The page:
In addition, to provide choice in the market, ARM works closely with leading EDA partners for integration and optimization of ARM IP deliverables with advanced design flows. ARM directly collaborates with each partner in the development and validation of various design flows and methodologies, enabling successful path from RTL to foundry-ready GDSII. For example, ARM processor-based Implementation Reference Methodologies (iRMs) enable ARM licensees to customize, implement, verify and characterize soft ARM processors. For Mali GPUs, the Synopsys design flow enables a predictable route to silicon, and a basis for custom methodology development.


The Potential of the ARM Ecosystem

 

“Consumers are increasingly becoming more sophisticated and desire to get hold of the latest technology in their hands as soon as possible” - said Chen Feng, CMO of Rockchip. “In order to do so we need to find new ways of working with our partners across the entire length of the supply chain. Having worked closely and found success with ARM and the ARM Ecosystem over so many years already, we knew that, though the targets were demanding, between us we had the strengths and capabilities to make it happen. The Mali-T760 is an extremely promising GPU and we are proud to be the first to bring it to the hands of consumers.”

 

If you want to see ARM’s latest GPU in action, come to the ARM booth at SIGGRAPH and discover how the ARM Ecosystem is continuing to expand the mobile experience, with new GPUs, advanced processor technology and innovative additions to the graphics industry.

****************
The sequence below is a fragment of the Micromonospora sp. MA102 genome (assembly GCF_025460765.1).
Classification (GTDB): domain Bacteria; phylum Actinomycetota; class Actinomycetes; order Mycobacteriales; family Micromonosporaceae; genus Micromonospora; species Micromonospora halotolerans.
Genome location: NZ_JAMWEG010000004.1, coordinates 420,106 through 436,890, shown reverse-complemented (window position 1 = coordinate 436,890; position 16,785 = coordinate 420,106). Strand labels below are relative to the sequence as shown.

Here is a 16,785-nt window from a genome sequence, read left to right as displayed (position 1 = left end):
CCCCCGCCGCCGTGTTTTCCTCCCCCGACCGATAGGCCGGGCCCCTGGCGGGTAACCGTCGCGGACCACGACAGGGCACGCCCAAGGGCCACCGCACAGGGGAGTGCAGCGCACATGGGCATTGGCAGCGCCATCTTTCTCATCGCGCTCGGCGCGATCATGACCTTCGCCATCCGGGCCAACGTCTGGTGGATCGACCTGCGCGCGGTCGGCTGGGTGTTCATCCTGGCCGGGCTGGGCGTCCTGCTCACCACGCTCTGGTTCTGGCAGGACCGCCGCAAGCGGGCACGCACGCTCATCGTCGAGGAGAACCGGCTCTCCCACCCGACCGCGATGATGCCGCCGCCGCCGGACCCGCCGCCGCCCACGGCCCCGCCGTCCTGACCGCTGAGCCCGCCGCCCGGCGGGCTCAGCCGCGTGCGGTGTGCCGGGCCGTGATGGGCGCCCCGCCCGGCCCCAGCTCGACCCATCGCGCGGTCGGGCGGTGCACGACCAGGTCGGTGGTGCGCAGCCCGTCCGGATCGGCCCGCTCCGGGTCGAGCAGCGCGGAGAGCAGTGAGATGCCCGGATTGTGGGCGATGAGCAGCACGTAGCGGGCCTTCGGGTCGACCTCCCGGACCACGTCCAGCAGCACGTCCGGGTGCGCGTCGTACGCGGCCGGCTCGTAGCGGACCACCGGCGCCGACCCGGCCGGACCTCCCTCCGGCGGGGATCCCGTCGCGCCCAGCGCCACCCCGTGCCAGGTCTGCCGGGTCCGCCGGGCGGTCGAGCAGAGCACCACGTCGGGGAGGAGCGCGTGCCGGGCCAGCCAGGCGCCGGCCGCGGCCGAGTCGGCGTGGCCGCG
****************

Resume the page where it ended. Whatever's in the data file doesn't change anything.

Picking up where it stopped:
Background

 

Today at SIGGRAPH a new demo is being brought to the public as the result of 18 months of collaboration between teams at ARM, Samsung Research UK and Szeged University in Hungary.  It demonstrates massively accelerated mobile web rendering on an ARM® Mali-T628 GPU based Chromebook with 1.5 to 4.5 times higher performance compared to other solutions on the market (depending on the type of content run). The solution enables a smoother experience and is not just applicable to web browsing, but can also hugely improve the user experience on browser based UIs such as those in modern GPU-enabled DTVs.

 

The solution, named TyGL, is a new backend for WebKit which addresses the challenge that HTML5 developers currently have when balancing graphics rich web content against the constrained rendering capabilities of mobile CPUs.  Rasterization has typically been done mainly on the CPU. While this suffices for PCs, rendering using a mobile CPU is known to be more inefficient due to the constraints imposed on the CPUs by their batteries (such as lower clock frequencies) – leaving a parallel task like this to the GPU could result in a much smoother experience. However, using 3D graphics hardware such as Mali GPUs to render 2D content such as web pages is an extremely challenging task. Raster engines are designed to draw various graphics primitives one-by-one with frequently changing attributes, rather than drawing several primitives of the same type using a single draw call, which is the sort of task GPUs are optimized for. So while CPU rendering is slow, GPU rendering is complex to achieve efficiently because WebKit issues more draw calls, each with less data than is optimal for GPU usage.

 

The other challenge which HTML5 developers face with the WebKit ports that are currently available is the level of abstraction between layout and painting to the screen. By abstracting too far from the underlying accelerated API the developer can lose the ability to code to the API’s strengths, leading to a sub optimal implementation.

 

The Solution